But also: There is only one recorded instance of a coyote killing a person in the U.S.

15,000 people were killed by guns in America that year.

But also. They seemed nice.

The sunset was, indeed, stunning. That night they shared their s’mores with me. When his son and the friend were busy looking for more chocolate, the man with the gun told me this was the first time he’d spent quality time with his son since an ugly divorce several years ago. This trip meant the world to him.

I saw the glint of tears in the light of the fire before he looked away.

When a woman from New York was killed while traveling solo in Turkey in 2013, a chorus of online commenters said she’d been reckless for being out in the world alone. Foolish, they said. As if it was her fault, and not the man who brutally murdered her. But I knew they were wrong. Traveling alone, hiking alone, encountering new people, food, and culture on my own terms — it seemed so much riskier to miss out on the joy of these things than to let the unlikely hold me back.

Back then, I lived life on a whim, with some faith in the general goodness of most people. Some faith in the unlikelihood of worst-case scenarios. My instincts once learned toward adventure and the unknown. And then my daughter was born with a one-in-4,000 diagnosis. Now my instincts lean harder toward caution, fear, mistrust — I reach out for the warnings I once rejected. Like the face of the steep inclines I used to hike with Jackson, I may not need to, but it feels safer to place my hands on them while I climb.

For years, I was sure I didn’t want a baby. It felt wrong to subject another human to the horrors we were increasingly steeped in. The extreme weather disasters, the gun violence, the fascism. I felt helpless and hopeless in the face of so many threats. Even as someone who believes there’s more good than bad in the world, I saw bad winning. The strangers I met at campgrounds were most often good, but the people calling the shots were willing to sacrifice all of us to make a buck. Greed was winning. Fossil-fuel companies were winning. Racism and sexism and homophobia were winning. And how many of the strangers I encountered on the road were willing to deny me (or a future daughter) the right to make decisions about our own bodies?

Eventually, my desire to mother grew louder than my fears for the future. We didn’t know what the future held exactly, so what right did I have to assume there wouldn’t be plenty to love in the days ahead too? Yes, sea levels would rise, and there would be more mass shootings. But surely, there would still be stunning sunsets. There would still be kind strangers worth meeting and getting to know.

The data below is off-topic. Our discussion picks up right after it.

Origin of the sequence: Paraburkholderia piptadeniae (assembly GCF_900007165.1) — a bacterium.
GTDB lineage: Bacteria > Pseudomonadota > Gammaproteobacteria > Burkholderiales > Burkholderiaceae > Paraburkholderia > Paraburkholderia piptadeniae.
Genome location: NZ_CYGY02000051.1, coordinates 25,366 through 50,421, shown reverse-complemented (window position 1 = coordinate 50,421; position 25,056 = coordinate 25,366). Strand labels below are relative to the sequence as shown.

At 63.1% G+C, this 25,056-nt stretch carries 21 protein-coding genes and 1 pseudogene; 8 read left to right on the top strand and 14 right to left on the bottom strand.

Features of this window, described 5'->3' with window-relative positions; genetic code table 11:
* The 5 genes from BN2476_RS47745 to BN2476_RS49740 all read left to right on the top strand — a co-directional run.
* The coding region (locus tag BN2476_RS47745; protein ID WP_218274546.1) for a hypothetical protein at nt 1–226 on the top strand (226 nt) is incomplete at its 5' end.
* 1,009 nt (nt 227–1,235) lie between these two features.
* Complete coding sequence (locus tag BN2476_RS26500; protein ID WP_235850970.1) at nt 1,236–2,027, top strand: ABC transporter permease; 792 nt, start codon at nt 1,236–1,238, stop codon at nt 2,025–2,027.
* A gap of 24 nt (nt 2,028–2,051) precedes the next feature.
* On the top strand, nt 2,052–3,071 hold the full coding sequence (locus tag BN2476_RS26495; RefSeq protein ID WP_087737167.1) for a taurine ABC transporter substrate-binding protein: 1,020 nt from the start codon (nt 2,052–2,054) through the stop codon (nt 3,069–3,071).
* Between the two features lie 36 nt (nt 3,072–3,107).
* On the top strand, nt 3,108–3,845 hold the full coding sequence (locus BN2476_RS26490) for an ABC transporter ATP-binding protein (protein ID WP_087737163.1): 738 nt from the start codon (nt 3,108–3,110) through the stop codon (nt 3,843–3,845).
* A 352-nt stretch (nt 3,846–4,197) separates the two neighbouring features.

There would still be kindness — more so, if I raised my child to be kind.

And so, after just three months of dating, I told my partner that I wanted to have a baby. Less than a year later, we were pregnant. Eight months later, I was checking in to the hospital for monitoring of symptoms of premature labor. Eight hours later, she wailed on my sweaty, suddenly softer stomach, and our eyes met as I clung to her wrinkled, purple skin. Ten minutes later, doctors took her away. Twelve hours later, I was finally discharged to go see her at the other hospital she’d been rushed to by ambulance for emergency surgery. Three hours later, I collapsed into bed at home, my back toward my partner, and wept. We had no idea what the next few months would look like, only that she wasn’t coming home any time soon.

I am more cautious since becoming a mother. I am more fearful too. Just as I hadn’t gone for the long, steep hikes I once enjoyed with Jackson when I was pregnant — too aware that a misstep could hurt not just me but also her — I find myself thinking twice about all kinds of risks, both concrete and perceived. I haven’t been on a hike by myself in more than a year. I watch white vans with suspicion; I scan the dark trees for the people forced to live in their tents out there. I carry a knife in my pocket when looking for my lost dog.

But I don’t want to teach my daughter distrust. I don’t want to teach her to focus on potential threats in a manner that distracts her from all the beauty that exists around the possibility of danger.

It’s important for her to understand that people can hurt her. But also that most people don't have that intention. I want her to know that she lives in a world that is deeply flawed and sometimes dangerous, but that we can do more to change that if we try to see the good worth fighting for: the sunsets; the dogs who will love us unconditionally, even when we don’t hike with them anymore; the friends who will help us find the lost dog.

As Liz and I hike through the park, calling Jackson’s name, I notice the stars. I can’t remember the last time I was outside at this hour. The sky is a glowing grayish blue, streaked with wispy clouds and the light of an almost-full moon. The landscape looks soft — mysterious but welcoming.

Liz and I look for Jackson for about an hour, and then I tell her we should call it a night. My partner will be worried. We agree that someone probably picked him up, and at some point tomorrow we’ll hear from animal control or whoever has him.

Nervousness returns when we’re back in the parking lot. I watch the van as we walk past it from a distance; the lights inside are still on.

“This place is so creepy at night,” Liz says, and I agree. But I also think about the nights I heard people outside of my van and curled up with Jackson under the covers, trying not to make a sound, afraid of the strangers who lurked outside.

I can’t protect my daughter from everything. But I can go home to her now.

My partner is lying on the couch with all the lights on when I get back. He wakes up, and I immediately start to cry. He wraps his arms around me and hugs me hard. Once I’m able to wipe away my tears, I peek into the nursery and see my daughter sleeping soundly in the dark, curled up on her side; she sleeps in the same position as me. Then, the phone rings.

“I think we found your dog.”

Britany Robinson is a Portland, Oregon-based writer covering the connections between people, places, and the environment. You can find her on Twitter.

Get Shondaland directly in your inbox: SUBSCRIBE TODAY